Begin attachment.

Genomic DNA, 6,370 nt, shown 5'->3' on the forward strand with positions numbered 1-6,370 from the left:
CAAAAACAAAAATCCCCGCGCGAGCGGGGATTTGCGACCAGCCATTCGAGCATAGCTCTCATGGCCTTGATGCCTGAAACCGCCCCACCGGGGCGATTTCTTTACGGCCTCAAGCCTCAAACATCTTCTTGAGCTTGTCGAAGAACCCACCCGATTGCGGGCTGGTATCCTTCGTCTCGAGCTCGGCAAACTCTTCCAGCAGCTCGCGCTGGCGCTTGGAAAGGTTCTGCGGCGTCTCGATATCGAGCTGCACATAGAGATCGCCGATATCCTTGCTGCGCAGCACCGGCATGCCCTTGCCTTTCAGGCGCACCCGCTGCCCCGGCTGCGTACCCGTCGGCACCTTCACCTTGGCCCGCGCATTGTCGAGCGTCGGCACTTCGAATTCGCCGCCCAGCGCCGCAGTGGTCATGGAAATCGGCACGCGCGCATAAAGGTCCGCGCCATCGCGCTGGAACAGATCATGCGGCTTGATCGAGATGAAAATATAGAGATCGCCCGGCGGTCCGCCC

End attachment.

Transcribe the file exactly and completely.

Genomic DNA, 6,370 nt, shown 5'->3' on the forward strand with positions numbered 1-6,370 from the left:
CAAAAACAAAAATCCCCGCGCGAGCGGGGATTTGCGACCAGCCATTCGAGCATAGCTCTCATGGCCTTGATGCCTGAAACCGCCCCACCGGGGCGATTTCTTTACGGCCTCAAGCCTCAAACATCTTCTTGAGCTTGTCGAAGAACCCACCCGATTGCGGGCTGGTATCCTTCGTCTCGAGCTCGGCAAACTCTTCCAGCAGCTCGCGCTGGCGCTTGGAAAGGTTCTGCGGCGTCTCGATATCGAGCTGCACATAGAGATCGCCGATATCCTTGCTGCGCAGCACCGGCATGCCCTTGCCTTTCAGGCGCACCCGCTGCCCCGGCTGCGTACCCGTCGGCACCTTCACCTTGGCCCGCGCATTGTCGAGCGTCGGCACTTCGAATTCGCCGCCCAGCGCCGCAGTGGTCATGGAAATCGGCACGCGCGCATAAAGGTCCGCGCCATCGCGCTGGAACAGATCATGCGGCTTGATCGAGATGAAAATATAGAGATCGCCCGGCGGTCCGCCC